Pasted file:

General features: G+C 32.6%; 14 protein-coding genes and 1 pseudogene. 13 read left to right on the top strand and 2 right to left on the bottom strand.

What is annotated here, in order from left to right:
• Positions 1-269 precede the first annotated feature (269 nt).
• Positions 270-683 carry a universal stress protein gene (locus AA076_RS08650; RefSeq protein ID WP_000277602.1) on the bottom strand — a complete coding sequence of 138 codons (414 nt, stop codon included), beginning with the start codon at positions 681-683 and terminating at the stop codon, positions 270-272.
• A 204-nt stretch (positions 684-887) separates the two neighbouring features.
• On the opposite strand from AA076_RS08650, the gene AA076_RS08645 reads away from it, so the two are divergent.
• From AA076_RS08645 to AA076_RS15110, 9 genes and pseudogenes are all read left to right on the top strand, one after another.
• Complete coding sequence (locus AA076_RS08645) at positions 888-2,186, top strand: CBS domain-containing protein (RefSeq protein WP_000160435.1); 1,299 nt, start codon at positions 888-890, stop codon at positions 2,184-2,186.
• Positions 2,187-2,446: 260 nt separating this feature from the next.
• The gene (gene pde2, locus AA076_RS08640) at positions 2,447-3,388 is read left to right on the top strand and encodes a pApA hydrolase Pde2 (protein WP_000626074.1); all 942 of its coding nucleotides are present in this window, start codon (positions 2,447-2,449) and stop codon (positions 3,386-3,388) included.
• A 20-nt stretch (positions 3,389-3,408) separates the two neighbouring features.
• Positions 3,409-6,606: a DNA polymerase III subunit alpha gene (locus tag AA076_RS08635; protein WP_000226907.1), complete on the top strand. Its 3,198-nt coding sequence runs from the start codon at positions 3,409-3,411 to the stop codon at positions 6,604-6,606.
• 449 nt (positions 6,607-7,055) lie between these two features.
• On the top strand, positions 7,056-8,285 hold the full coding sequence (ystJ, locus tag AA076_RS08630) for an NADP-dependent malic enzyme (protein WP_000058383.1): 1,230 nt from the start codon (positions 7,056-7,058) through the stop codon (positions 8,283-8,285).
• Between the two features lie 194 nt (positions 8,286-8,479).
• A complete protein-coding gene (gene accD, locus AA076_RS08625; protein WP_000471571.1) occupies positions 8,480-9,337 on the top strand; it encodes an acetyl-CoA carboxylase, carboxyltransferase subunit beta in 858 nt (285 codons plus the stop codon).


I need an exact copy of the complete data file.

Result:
General features: G+C 32.6%; 14 protein-coding genes and 1 pseudogene. 13 read left to right on the top strand and 2 right to left on the bottom strand.

What is annotated here, in order from left to right:
• Positions 1-269 precede the first annotated feature (269 nt).
• Positions 270-683 carry a universal stress protein gene (locus AA076_RS08650; RefSeq protein ID WP_000277602.1) on the bottom strand — a complete coding sequence of 138 codons (414 nt, stop codon included), beginning with the start codon at positions 681-683 and terminating at the stop codon, positions 270-272.
• A 204-nt stretch (positions 684-887) separates the two neighbouring features.
• On the opposite strand from AA076_RS08650, the gene AA076_RS08645 reads away from it, so the two are divergent.
• From AA076_RS08645 to AA076_RS15110, 9 genes and pseudogenes are all read left to right on the top strand, one after another.
• Complete coding sequence (locus AA076_RS08645) at positions 888-2,186, top strand: CBS domain-containing protein (RefSeq protein WP_000160435.1); 1,299 nt, start codon at positions 888-890, stop codon at positions 2,184-2,186.
• Positions 2,187-2,446: 260 nt separating this feature from the next.
• The gene (gene pde2, locus AA076_RS08640) at positions 2,447-3,388 is read left to right on the top strand and encodes a pApA hydrolase Pde2 (protein WP_000626074.1); all 942 of its coding nucleotides are present in this window, start codon (positions 2,447-2,449) and stop codon (positions 3,386-3,388) included.
• A 20-nt stretch (positions 3,389-3,408) separates the two neighbouring features.
• Positions 3,409-6,606: a DNA polymerase III subunit alpha gene (locus tag AA076_RS08635; protein WP_000226907.1), complete on the top strand. Its 3,198-nt coding sequence runs from the start codon at positions 3,409-3,411 to the stop codon at positions 6,604-6,606.
• 449 nt (positions 6,607-7,055) lie between these two features.
• On the top strand, positions 7,056-8,285 hold the full coding sequence (ystJ, locus tag AA076_RS08630) for an NADP-dependent malic enzyme (protein WP_000058383.1): 1,230 nt from the start codon (positions 7,056-7,058) through the stop codon (positions 8,283-8,285).
• Between the two features lie 194 nt (positions 8,286-8,479).
• A complete protein-coding gene (gene accD, locus AA076_RS08625; protein WP_000471571.1) occupies positions 8,480-9,337 on the top strand; it encodes an acetyl-CoA carboxylase, carboxyltransferase subunit beta in 858 nt (285 codons plus the stop codon).